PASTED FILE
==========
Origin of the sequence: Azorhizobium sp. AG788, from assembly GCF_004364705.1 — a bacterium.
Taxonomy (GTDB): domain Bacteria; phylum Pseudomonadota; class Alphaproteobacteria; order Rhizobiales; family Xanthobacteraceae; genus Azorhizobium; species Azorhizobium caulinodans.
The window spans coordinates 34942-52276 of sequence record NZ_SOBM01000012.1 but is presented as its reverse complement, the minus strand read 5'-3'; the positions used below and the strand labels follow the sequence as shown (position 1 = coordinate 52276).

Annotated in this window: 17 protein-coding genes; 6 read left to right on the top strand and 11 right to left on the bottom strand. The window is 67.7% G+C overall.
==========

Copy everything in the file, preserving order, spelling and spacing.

Origin of the sequence: Azorhizobium sp. AG788, from assembly GCF_004364705.1 — a bacterium.
Taxonomy (GTDB): domain Bacteria; phylum Pseudomonadota; class Alphaproteobacteria; order Rhizobiales; family Xanthobacteraceae; genus Azorhizobium; species Azorhizobium caulinodans.
The window spans coordinates 34942-52276 of sequence record NZ_SOBM01000012.1 but is presented as its reverse complement, the minus strand read 5'-3'; the positions used below and the strand labels follow the sequence as shown (position 1 = coordinate 52276).

Annotated in this window: 17 protein-coding genes; 6 read left to right on the top strand and 11 right to left on the bottom strand. The window is 67.7% G+C overall.